The transgression of such boundaries by violating the doctrine of separation of powers would require higher standards of vindication. In the present case, when there is no statutory void or legislative inaction and the frustrated parties who are bringing up issues before the court have not demonstrated any immediate harm by virtue of implementation of the laws, it is hard to find any justification.

This particularly gives rise to an important question as to whether the court can do indirectly, what it can't do directly? In constitutional law, in order to test the legislative competence of enacting a law on a subject, the court at times invokes the Doctrine of Colourable Legislation.

It essentially means that the legislature cannot legislate on a particular subject matter indirectly, if it is barred from legislating on it directly. It is based on the maxim "Quando aliquid prohibetur ex directo, prohibetur et per obliquum" which means that "you cannot do indirectly what you cannot do directly".

As a matter of record, it is reported that the Attorney General pointed this to the court during submissions. He also added that staying the implementation of the laws is the same as staying the laws in effect.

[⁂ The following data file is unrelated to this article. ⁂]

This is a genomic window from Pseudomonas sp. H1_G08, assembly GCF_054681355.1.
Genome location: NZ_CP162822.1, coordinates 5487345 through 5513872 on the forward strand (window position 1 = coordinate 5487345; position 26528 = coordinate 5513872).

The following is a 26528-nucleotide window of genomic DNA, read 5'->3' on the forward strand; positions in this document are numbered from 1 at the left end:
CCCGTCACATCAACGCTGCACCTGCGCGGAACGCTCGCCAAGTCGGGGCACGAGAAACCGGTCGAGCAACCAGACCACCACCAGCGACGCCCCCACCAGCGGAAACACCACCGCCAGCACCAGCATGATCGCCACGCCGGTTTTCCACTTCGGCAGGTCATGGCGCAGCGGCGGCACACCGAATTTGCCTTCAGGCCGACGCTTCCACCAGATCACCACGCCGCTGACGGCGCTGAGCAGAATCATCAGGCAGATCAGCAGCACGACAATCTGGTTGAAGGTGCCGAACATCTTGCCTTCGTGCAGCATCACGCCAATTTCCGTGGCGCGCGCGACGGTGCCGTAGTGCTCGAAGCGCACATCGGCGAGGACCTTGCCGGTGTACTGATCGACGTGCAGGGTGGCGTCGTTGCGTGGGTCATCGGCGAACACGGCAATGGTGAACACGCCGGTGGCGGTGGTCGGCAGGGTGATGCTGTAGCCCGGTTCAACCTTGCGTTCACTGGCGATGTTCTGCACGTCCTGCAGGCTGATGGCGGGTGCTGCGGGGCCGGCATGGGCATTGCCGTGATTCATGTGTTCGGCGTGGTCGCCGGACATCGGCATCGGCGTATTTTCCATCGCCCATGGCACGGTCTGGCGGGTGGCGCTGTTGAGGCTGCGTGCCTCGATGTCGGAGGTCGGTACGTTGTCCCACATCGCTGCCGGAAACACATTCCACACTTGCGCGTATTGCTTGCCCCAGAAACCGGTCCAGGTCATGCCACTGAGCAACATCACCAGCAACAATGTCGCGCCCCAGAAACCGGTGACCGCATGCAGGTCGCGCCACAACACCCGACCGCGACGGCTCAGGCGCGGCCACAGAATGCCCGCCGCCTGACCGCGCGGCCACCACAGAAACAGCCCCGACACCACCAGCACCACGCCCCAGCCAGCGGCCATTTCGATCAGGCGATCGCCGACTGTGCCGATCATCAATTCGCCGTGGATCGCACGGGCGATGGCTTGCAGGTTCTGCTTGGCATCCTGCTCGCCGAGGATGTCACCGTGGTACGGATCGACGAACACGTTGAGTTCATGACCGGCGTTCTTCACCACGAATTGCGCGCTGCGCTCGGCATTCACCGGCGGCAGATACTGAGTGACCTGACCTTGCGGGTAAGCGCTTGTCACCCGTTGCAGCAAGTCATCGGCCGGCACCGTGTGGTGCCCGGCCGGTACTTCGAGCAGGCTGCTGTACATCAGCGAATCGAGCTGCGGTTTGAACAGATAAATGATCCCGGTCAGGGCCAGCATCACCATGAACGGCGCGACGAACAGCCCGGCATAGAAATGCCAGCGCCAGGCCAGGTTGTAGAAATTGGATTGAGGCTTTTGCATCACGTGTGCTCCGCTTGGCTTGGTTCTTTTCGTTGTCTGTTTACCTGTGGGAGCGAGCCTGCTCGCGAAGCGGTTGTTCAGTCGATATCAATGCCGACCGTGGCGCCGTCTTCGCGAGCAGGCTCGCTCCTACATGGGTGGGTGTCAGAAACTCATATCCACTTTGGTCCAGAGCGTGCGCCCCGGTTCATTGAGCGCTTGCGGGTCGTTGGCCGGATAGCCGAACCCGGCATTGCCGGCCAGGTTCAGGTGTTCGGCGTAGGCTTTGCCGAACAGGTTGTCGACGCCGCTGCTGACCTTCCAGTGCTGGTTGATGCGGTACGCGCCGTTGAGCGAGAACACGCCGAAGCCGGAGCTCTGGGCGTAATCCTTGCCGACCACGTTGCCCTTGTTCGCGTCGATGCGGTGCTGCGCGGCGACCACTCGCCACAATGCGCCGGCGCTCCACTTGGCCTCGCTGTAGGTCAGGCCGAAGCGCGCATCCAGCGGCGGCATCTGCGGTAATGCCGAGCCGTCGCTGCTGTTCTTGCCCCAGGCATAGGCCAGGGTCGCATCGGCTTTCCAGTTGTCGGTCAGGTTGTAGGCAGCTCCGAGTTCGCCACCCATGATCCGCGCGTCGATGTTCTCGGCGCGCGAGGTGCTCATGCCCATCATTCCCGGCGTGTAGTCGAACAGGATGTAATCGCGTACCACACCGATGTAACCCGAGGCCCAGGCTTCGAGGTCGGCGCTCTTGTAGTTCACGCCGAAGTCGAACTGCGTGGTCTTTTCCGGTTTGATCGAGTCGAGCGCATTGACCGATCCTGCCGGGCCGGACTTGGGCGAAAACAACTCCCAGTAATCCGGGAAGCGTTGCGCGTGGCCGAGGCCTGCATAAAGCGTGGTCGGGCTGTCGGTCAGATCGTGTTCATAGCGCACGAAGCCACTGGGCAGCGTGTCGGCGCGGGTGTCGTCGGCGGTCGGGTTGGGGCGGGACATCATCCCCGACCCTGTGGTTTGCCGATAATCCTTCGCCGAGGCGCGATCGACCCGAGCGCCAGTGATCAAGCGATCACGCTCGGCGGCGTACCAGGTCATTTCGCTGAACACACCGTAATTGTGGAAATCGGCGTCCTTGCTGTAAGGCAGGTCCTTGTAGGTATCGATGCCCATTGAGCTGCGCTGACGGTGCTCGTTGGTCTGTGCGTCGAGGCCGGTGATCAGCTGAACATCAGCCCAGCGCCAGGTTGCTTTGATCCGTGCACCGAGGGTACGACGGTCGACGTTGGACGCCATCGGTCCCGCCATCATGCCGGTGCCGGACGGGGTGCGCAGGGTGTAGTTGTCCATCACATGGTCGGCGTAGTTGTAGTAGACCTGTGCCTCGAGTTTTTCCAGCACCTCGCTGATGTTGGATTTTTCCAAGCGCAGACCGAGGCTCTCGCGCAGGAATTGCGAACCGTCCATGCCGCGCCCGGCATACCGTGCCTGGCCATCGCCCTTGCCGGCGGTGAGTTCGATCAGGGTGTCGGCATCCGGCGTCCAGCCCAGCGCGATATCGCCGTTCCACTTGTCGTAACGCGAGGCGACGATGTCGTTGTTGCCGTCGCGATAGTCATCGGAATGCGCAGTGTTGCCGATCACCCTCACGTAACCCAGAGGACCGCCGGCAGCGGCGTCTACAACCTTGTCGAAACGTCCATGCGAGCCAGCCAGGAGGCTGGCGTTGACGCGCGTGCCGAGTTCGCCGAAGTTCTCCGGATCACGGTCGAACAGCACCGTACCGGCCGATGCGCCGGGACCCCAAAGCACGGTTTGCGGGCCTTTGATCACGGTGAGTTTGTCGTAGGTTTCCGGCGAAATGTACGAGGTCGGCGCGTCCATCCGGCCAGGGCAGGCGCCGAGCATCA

If the legislative organ of the state is bound to follow this particular doctrine while performing its functions, what provides immunity to the judicial organ from following similar principles?

When we consider the fact that the executive, Parliament and judiciary are creatures of the Constitution, a similar set of principles should govern each organ as it performs its functions. Since the Constitution does not envisage any hierarchical arrangement of the organs, one cannot be considered supreme over the other.

Therefore, if the same doctrine is to be applied to the judiciary, we get the novel 'Doctrine of Colourable Order' which means courts cannot pass orders indirectly on matters which it cannot pass directly.

While it is true that the court has intervened in the present case by staying the laws with an intention for victory for fair play, it definitely sets a precedent which is likely to open up a Pandora's box.

As Attorney General K K Venugopal rightly points out, "Article 142 is treated as a 'Kamadhenu' from which unlimited powers flows to the apex court of the country".

One can only hope that the judiciary respects the boundaries set by the Constitution and allows other organs to continue performing the functions as envisaged in the Constitution.

The time is also ripe for us, as a democratic polity to review the unhindered use of Article 142. Eminent jurist Nani Palkhivala used to argue that Parliament, being the creature of the Constitution, cannot be granted unlimited power to make the creature of the Constitution its master.

Similarly, no other organ, be it the executive or the judiciary, be granted the unlimited power to become the master of the Constitution.